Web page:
About West Wycombe
West Wycombe dates back to the bronze age, more information can be found on our West Wycombe History page.
In 1929 West Wycombe village was put up for sale by the Dashwood family to raise cash following that year's Wall Street Crash. It was bought in its entirety by the Royal Society for the Encouragement of Arts, Manufactures and Commerce (better known as the Royal Society of Arts, or simply the RSA) as part of the Society's "Campaign for the Preservation of Ancient Cottages".
In 1934, after extensive repairs, the Society handed the property over to the National Trust. The National Trust markets this property under the name 'West Wycombe Village and Hill'. The property features many buildings of architectural value which were built between the 16th and 18th centuries.
Between 1862 and 1958 the village was served by West Wycombe Railway Station, to the east of the village, on the Chiltern Main Line between London and Birmingham.
During this time, Sir John Dashwood (1896 - 1966), obviously needing to raise funds, let out some of the rooms in West Wycombe House as "Apartments". Not much is known about the enterprise except for this leaflet which has recently come to light.
In the late 1940s and early 1950s the caves underwent extensive repairs under the auspices of the Dashwood family and turned into a tourist attraction. The profit earned was used to renovate the dilapidated West Wycombe Park. The caves continue to thrive as a popular tourist attraction today and have received over 2 million visitors since their reopening in 1951.
In 1953 a programme of events was organised for the whole Parish to celebrate the Coronation. Under the Chairmanship of Sir Francis Dashwood, a committee, which included Lt. Col L.K.Watson MBE who was in charge of "festivities", organised a week long programme of activities.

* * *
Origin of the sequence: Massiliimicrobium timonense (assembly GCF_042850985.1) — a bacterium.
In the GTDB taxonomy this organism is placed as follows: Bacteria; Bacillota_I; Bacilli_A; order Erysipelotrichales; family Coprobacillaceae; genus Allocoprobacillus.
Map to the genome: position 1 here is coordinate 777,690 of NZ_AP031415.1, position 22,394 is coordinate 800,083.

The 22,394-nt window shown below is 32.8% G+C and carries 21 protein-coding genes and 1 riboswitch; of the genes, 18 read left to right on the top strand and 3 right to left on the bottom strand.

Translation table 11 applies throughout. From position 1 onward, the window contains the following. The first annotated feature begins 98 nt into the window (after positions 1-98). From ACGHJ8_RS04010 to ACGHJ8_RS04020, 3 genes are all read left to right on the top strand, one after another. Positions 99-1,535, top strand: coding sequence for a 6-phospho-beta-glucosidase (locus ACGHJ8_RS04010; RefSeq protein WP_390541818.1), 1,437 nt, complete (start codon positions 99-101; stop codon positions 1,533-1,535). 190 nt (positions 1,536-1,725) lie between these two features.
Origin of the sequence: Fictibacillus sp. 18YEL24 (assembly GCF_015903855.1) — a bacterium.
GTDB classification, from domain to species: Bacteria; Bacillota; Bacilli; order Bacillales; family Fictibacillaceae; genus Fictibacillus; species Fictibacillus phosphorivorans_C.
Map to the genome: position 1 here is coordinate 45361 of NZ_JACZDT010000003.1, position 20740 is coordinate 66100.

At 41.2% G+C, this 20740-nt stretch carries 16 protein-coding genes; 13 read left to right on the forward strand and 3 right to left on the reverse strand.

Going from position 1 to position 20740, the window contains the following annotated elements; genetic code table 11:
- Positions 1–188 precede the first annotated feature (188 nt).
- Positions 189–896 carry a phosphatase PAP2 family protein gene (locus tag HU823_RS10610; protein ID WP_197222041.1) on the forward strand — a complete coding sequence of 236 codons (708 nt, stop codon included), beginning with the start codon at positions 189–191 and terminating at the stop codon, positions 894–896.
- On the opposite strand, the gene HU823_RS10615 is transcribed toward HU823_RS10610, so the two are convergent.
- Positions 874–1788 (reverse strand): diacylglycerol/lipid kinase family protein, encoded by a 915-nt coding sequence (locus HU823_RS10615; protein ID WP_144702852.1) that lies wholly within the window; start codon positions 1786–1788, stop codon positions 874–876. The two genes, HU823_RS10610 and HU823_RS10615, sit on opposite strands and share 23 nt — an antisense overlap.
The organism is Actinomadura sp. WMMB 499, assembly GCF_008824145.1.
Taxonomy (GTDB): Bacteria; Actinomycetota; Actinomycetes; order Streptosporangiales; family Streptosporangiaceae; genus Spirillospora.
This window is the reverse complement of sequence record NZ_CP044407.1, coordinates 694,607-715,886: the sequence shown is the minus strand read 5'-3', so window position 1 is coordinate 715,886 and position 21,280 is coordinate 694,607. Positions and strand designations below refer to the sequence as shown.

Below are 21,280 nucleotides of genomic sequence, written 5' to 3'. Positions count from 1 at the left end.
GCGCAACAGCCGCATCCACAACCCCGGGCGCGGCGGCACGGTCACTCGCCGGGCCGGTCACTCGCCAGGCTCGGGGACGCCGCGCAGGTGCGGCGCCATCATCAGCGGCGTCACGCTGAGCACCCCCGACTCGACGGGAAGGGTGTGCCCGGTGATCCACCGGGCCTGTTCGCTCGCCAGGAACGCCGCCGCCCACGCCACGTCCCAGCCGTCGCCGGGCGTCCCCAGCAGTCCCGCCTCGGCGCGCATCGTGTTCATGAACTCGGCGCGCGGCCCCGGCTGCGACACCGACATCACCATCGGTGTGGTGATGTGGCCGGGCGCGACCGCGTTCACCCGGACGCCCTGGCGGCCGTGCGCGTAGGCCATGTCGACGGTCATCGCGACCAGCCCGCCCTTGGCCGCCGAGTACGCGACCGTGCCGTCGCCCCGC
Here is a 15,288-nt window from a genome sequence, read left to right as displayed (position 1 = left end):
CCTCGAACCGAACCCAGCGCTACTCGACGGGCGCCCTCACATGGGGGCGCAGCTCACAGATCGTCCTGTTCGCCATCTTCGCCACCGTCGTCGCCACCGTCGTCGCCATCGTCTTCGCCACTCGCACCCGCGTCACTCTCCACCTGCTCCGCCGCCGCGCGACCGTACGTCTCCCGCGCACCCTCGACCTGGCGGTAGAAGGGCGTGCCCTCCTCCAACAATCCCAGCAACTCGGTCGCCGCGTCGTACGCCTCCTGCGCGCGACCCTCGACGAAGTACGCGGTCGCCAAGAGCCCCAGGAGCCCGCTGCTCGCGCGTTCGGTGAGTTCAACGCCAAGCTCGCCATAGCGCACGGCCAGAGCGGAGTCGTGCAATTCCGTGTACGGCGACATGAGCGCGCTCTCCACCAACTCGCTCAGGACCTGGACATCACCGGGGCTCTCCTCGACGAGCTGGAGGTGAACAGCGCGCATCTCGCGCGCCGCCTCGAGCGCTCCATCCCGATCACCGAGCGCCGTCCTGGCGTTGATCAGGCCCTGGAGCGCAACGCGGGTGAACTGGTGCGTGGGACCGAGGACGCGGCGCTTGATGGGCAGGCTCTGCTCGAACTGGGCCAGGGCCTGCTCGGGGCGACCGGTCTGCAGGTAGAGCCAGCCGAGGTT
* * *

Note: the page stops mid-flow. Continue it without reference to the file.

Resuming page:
[We are grateful to Cathy Rance for kindly donating the Coronation Programme.]
The village, West Wycombe Park and St Lawrence Church have been used as a location for many films and television programmes, most notably, Downton Abbey, Taboo, Foyles War, Cranford, Endeavour, The Crown, Belgravia, A Clockwork Orange, The Importance of Being Earnest, The Duchess, X-Men and Fast and Furious: Hobbs & Shaw, A full list of productions can be found on the Imdb website.
The parish has a village school, a pre-school, a community library, a village hall, a small meeting room owned by the church, a Post Office and general store, a butchers, three public houses, three churches (3 religious denominations), allotments, a civil burial ground, a furniture restoration company, two garages, a petrol station, an architects office, an accountant's, a furniture/interior accessories/coffee shop and other office based companies.
West Wycombe is of course famous for the "Hell-Fire Caves" and the Mausoleum owned by Sir Edward Dashwood, who also runs corporate events in the West Wycombe Park and sells fishing and shooting rights. The farmland is now rented out to separate farmers. There are many active groups in the Parish which can be located in our 'Directories' section and in addition there is a committee of local people who organise outings and social events for the senior citizens.
Every year thousands of people wander through West Wycombe Village. With three pubs, three churches, a Mauseleum, the Hell-Fire Caves and West Wycombe Park there's plenty to see.
Being located on the A40 between High Wycombe (M40 J4) and Stokenchurch (M40 J5) is very accessible. Up until the 1960's West Wycombe was served by its own railway station which was located on the A40 West Wycombe Road opposite "Copperfields". The nearest station now is some three miles east in High Wycombe and you can download a timetable at Chiltern Railways. There are several bus services which serve West Wycombe and their timetables are regularly updated by Buckinghamshire Council.